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The Erik Paartalu Interview

Australian defensive midfielder Erik Paartlau upon signing for K League champions Jeonbuk Hyundai motors from Melbourne City FC. (Photo Credit: AFC)
Australian defensive midfielder Erik Paartlau upon signing for K-League champions Jeonbuk Hyundai motors last month. (Photo Credit: AFC)
Arriving in Jeonju towards the end of manager Choi Kang-hee's winter spending spree, Erik Paartalu looks set to assist in shoring up Jeonbuk's midfield for the upcoming K-League season.

Erik brings with him a wealth of experience, having played a pivotal role in Brisbane Roar's Premiership and Championship wins back in 2010-11, famously equalising in the grand final with a dramatic 120th minute header. He has also more recently played for Melbourne City FC where he made a significant contribution in helping to reignite the club's title bid this season before parting for South Korea. The defensive midfielder has also had brief spells in China, Thailand and Scotland. He is now looking towards continental success, joining a club who are once again competing for the league title, whilst also aiming to re-stamp their authority in Asia.

Having lived in Korea for just over month, featuring in both of Jeonbuk's competitive games thus far, Erik was kind enough to take time out of his busy training schedule to answer a few questions for K League United, ahead of the K-League's curtain raiser against FC Seoul this Saturday.

Matthew Binns: You’ve been in Korea for one month now, how are you adapting to life over here?

Erik Paartalu: I've been here a month but I feel very settled. The club have been fantastic in helping me settle quickly so I can focus on my football without the smaller things getting in the way. Life here is easy to adapt to. After spells in China and Thailand, I find Korea is easy in this respect.

MB: Have you had the chance to take in any of the local sites or try any local delicacies?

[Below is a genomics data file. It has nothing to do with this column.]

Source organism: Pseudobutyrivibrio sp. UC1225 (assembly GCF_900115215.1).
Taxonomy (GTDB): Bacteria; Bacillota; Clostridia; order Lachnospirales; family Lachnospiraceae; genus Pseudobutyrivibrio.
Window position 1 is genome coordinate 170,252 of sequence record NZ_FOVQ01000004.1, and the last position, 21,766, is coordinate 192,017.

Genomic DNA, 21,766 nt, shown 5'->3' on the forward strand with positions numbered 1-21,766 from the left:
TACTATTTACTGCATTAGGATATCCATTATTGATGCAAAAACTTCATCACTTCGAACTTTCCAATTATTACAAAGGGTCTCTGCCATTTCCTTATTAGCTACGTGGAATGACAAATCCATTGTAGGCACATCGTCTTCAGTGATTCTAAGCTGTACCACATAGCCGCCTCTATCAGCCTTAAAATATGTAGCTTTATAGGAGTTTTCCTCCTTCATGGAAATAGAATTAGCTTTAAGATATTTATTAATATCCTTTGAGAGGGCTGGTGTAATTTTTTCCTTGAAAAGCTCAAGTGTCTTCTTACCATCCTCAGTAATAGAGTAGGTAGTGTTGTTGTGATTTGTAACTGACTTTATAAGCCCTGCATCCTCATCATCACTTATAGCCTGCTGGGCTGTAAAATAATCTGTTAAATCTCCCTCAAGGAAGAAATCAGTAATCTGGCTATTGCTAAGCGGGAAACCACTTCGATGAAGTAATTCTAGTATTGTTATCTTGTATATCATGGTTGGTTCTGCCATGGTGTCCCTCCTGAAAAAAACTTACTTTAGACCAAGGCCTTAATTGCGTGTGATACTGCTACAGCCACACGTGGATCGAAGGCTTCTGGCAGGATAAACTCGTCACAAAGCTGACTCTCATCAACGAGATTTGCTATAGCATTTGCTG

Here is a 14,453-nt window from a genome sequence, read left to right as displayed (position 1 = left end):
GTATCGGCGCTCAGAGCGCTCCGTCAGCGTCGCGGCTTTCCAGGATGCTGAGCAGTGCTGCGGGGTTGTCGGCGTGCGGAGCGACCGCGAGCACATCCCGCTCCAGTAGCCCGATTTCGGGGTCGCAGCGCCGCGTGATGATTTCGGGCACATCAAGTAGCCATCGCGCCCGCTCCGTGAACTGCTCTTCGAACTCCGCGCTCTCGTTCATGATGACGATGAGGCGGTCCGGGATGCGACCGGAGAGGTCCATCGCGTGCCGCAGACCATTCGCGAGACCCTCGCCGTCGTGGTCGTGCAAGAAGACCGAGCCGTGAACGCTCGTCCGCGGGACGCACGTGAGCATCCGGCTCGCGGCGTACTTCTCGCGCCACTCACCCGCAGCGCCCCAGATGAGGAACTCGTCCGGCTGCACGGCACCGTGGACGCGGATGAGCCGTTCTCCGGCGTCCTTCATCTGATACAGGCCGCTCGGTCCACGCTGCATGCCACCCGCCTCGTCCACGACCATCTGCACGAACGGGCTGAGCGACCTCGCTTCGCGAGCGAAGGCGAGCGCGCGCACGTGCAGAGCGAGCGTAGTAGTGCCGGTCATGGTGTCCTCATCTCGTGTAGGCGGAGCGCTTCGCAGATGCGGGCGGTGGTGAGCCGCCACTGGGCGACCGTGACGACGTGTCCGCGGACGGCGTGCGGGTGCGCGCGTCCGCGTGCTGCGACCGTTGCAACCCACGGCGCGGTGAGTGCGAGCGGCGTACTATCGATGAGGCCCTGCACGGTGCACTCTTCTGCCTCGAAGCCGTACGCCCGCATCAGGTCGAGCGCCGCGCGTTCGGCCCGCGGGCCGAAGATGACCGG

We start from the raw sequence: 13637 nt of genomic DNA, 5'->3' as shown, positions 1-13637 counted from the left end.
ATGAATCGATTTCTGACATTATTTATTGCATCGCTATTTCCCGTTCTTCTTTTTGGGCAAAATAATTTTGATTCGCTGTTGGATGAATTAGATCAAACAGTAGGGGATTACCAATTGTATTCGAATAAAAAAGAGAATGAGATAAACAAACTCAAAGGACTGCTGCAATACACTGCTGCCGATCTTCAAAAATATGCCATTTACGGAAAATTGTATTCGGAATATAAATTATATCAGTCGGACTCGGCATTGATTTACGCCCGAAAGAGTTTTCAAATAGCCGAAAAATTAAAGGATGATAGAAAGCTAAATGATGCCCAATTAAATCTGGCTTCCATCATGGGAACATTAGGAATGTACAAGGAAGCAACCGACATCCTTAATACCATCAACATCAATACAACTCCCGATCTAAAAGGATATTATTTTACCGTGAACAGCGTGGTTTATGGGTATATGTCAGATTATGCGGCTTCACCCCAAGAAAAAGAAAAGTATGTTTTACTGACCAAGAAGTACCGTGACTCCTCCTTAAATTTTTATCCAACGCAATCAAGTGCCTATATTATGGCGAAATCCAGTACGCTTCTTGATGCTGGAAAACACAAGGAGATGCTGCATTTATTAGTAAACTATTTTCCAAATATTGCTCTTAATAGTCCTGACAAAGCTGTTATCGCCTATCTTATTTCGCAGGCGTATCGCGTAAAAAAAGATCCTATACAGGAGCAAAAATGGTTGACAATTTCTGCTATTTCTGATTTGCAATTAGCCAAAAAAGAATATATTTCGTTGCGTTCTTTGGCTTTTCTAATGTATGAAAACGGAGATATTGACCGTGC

EP: I live close by to some Korean restaurants and cafes. Luckily I like my coffee because it seems there are a million coffee places here in Jeonju.

I like the Korean food. In Australia we have many Korean restaurants but nothing as authentic as here. I'm still adjusting my spice level though.

MB: Is there anything in particular you’re missing from Australia?

EP: No, I don't miss Australia. In my career I've been lucky to have has opportunities to test myself in other countries and competitions. I know this is my job and I accept that it's always going to be the way. Of course you miss friends and family but if you stay in the bubble of your comfort zone then you never really evolve as a person.

MB: What in particular attracted you to the K-League and Jeonbuk Hyundai?

EP: I was attracted to Jeonbuk because they are a massive club in Asia. Also, they have been very successful in the K-league. I wanted to be around like-minded people who want to win things and hopefully I can help them add another trophy to their cabinet.

MB: You follow in the footsteps of your fellow compatriot and fan favourite Alex Wilkinson, who made over 100 appearances for Jeonbuk. Did you speak to Alex at all before making the transfer and did his time spent here have any influence on your move?

EP: Yes I spoke with Alex and asked for his thoughts and advice. He spent a long time here so I respected his words. He spoke very highly of the club and I had no hesitations after speaking with him.

MB: Has he given you any advice on living in Jeonju or where to go?

EP: He has told me quite a lot places to eat and told me about the city but it's really up to the individual to find what they like and dislike.

MB: You arrive here from Melbourne City where you were much adored by fans. How difficult a decision was it to leave the A-League to come and play in pastures new?